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What jurors must decide in the Alec Baldwin case

Jury selection
in a high-profile case like Alec Baldwin’s trial for the involuntary manslaughter charge of Halyna Hutchins was complex because of all the considerations the jurors will need to make.

After nearly three years since the tragic shooting of Halyna Hutchins on the set of the film “Rust,” the selected jury will be expected to come to a resolution following a nine-day trial. 

The jury will need to decide whether Baldwin will be put in jail for 18 months or let off. The decision will be dependent on two standards for proving the charge. The first standard is that of negligence while in possession of a firearm and the second is whether Baldwin acted with complete disregard or indifference for the safety of others, which must be proven beyond a reasonable doubt. The prosecution will have the task of proving these elements to the jury.

Hannah Gutierrez Reed
, the armor during the time of the fatal shooting, was convicted of involuntary manslaughter. One consideration that the jury in Baldwin’s case must make is whether he bore the same responsibility as the armorer. It is her specified job to ensure the safety of the guns. The jury must consider whether he bore the same level of responsibility since negligence is an attribute of the involuntary manslaughter charge.

Posted by Breana Scheckwitz Share

Biden changes course on Trump golf challenge he was once ‘happy to play’

President Biden’s re-election campaign dismissed former President Trump’s challenge to a charity golf match as “weird antics” on Tuesday, just months after the president stated himself that he would be “happy to play.”

At a campaign rally at his Doral course in South Florida on Tuesday, Trump posed a challenge to Biden: a golf match with $1 million to a charity of Biden’s choice if the former president were to lose.

“I’m also officially challenging crooked Joe to an 18-hole golf match right here on Doral’s Blue Monster, considered one of the greatest tournament golf courses anywhere in the world, one of the great courses of the world,” Trump said. “It will be among the most-watched sporting events in history. Maybe bigger than the Ryder Cup or even the Masters.”

“I will even give Joe Biden 10 strokes a side. Ten strokes, that’s a lot. That means 20 strokes, in case you don’t play golf. And if he wins, I will give the charity of his choice, any charity of his choice, $1 million. And I’ll bet you he doesn’t take the offer.”


Firing back at Trump’s comments, Biden campaign spokesperson James Singer said in a statement, “Donald Trump hasn’t been seen in public for 12 days, now he’s inviting fictional serial killers to dinner, teasing lil’ Marco Rubio, praising Project 2025 architect Tom Homan, and challenging the President of the United States to golf.”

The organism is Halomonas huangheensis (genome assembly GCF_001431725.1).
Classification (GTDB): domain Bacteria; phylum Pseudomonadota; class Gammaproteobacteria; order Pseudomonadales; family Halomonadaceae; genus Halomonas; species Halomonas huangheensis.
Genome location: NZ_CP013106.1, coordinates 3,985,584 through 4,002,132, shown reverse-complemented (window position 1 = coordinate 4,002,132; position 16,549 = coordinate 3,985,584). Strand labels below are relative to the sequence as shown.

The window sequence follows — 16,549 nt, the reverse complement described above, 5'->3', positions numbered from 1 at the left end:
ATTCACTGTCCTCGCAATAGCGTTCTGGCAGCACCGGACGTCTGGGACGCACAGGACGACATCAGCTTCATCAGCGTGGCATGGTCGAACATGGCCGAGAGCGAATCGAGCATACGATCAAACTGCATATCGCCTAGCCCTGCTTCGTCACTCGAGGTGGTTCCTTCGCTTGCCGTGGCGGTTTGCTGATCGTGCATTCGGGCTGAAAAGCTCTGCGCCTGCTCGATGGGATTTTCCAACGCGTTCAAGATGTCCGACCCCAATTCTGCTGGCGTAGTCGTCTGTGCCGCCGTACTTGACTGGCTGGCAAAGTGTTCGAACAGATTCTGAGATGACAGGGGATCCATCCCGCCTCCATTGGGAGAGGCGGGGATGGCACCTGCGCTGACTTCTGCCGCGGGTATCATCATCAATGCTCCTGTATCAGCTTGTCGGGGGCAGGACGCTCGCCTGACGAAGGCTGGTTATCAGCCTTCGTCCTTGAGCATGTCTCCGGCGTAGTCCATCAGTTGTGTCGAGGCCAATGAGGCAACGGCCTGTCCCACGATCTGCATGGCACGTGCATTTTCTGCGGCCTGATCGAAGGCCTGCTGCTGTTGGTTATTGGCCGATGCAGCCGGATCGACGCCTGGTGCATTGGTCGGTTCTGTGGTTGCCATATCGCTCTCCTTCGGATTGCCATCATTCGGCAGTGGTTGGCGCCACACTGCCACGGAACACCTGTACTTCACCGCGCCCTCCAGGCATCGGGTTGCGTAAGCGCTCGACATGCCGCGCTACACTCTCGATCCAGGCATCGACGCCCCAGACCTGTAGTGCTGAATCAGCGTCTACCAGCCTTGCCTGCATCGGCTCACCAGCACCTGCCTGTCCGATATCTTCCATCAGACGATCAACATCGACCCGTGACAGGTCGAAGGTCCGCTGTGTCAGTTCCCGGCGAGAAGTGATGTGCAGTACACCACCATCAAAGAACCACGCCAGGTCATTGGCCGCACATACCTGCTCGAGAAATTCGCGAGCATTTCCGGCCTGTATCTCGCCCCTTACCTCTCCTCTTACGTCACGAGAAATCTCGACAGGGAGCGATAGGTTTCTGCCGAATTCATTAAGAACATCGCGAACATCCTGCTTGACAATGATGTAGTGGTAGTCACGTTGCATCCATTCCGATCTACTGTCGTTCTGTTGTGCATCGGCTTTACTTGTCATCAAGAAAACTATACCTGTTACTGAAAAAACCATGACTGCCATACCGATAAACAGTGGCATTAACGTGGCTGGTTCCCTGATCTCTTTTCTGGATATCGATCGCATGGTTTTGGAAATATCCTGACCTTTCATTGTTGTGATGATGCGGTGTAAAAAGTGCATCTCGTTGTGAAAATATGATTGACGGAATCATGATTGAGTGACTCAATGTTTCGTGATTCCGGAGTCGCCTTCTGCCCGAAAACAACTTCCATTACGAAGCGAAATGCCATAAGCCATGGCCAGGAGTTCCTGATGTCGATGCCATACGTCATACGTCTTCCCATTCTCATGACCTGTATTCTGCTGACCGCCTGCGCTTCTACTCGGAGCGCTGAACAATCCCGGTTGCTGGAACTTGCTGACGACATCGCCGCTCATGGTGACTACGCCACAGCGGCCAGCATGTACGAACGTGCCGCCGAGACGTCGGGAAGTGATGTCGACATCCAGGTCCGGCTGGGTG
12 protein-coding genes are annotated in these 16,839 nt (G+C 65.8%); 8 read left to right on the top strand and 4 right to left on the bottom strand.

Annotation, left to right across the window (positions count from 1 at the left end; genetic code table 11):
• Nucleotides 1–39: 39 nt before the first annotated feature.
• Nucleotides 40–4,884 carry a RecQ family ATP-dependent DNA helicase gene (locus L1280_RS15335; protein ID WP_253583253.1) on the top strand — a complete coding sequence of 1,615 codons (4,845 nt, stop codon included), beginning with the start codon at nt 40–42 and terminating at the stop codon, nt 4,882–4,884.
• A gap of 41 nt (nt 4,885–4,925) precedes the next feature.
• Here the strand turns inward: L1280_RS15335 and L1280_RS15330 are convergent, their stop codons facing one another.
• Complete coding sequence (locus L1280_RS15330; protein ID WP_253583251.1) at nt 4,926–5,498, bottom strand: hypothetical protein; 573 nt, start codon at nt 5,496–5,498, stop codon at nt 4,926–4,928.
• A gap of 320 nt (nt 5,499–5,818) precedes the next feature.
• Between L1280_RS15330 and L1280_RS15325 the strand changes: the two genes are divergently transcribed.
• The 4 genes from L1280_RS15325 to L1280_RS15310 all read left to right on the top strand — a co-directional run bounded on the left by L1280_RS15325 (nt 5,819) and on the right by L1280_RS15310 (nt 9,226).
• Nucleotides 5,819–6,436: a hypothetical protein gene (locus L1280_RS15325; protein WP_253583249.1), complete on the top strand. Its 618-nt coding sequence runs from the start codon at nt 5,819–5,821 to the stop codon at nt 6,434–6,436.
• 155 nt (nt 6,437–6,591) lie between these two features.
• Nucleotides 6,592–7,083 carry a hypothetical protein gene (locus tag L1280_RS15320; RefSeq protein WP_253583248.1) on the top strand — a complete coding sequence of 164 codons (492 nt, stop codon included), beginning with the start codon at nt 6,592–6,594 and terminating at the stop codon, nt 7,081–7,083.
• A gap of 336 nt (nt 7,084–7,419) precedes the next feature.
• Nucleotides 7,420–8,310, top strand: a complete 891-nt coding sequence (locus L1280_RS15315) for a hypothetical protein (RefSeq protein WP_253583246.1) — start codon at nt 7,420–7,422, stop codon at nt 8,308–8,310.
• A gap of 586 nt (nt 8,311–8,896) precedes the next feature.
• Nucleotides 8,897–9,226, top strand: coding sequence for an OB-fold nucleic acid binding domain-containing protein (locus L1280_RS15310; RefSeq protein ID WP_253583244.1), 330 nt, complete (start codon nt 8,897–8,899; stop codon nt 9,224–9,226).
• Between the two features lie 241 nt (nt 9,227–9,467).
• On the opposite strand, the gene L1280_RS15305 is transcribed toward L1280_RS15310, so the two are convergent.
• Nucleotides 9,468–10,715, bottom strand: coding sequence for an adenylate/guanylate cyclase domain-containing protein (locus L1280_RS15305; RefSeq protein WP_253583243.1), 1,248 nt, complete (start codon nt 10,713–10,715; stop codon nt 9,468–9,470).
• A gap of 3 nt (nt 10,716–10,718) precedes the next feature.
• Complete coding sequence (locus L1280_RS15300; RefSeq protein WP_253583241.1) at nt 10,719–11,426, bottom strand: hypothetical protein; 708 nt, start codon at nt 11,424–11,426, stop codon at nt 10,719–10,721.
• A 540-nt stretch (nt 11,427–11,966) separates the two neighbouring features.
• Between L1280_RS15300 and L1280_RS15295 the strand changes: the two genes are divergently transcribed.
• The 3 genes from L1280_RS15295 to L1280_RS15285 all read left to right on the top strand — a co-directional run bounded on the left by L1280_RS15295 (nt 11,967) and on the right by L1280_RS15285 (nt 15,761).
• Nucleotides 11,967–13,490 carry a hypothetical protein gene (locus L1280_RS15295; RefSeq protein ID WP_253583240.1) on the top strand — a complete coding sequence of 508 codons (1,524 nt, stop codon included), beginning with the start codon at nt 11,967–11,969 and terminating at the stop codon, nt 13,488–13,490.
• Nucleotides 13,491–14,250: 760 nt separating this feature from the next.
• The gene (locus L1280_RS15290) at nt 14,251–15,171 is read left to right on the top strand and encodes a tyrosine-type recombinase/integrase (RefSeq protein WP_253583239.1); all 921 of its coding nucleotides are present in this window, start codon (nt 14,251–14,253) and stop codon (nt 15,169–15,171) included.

“Joe Biden doesn’t have time for Donald Trump’s weird antics – he’s busy leading America and defending the free world. Donald Trump is a liar, a convict, and a fraud only out for himself – par for the course,” Singer added.

Singer’s comments came a little more than three months after Biden signaled he would be willing to take on the former president in a round of golf.

“Donald, my offer to play golf still stands. I’ll let you take three strokes off your game if you carry your own bag,” Biden wrote in a March 30 post on X.


Included in the post was a clip of Biden telling comedian Stephen Colbert that he would be “happy to play” golf against Trump.

The possibility of a golf match between the former and current president was also highlighted during the first presidential debate on June 27 in Atlanta, where Trump said he won two club championships while discussing fitness and insisted Biden couldn’t drive a ball 50 yards.

Insisting at the time that he would be “happy to have a driving contest” with Trump, Biden alleged that he had gotten his golf handicap down to a six as vice president, and he later corrected it to an eight. 

However, Trump, an avid golfer, was not buying it.

“That’s the biggest lie — that he’s a six handicap — of all,” he said. Trump’s handicap has been recorded as low as 2.5.

Reigning U.S. Open champion Bryson DeChambeau has also offered to settle the debate over which president is the better golfer by hosting a golf match between Biden and Trump on his YouTube channel.

“Let’s settle this whole handicap debate, I’ll host the golf match on my YouTube,” DeChambeau wrote in an X post after the debate.


Trump owns several golf courses. Doral has hosted the LIV championship, while his course in Bedminster has also hosted the Saudi-backed tour.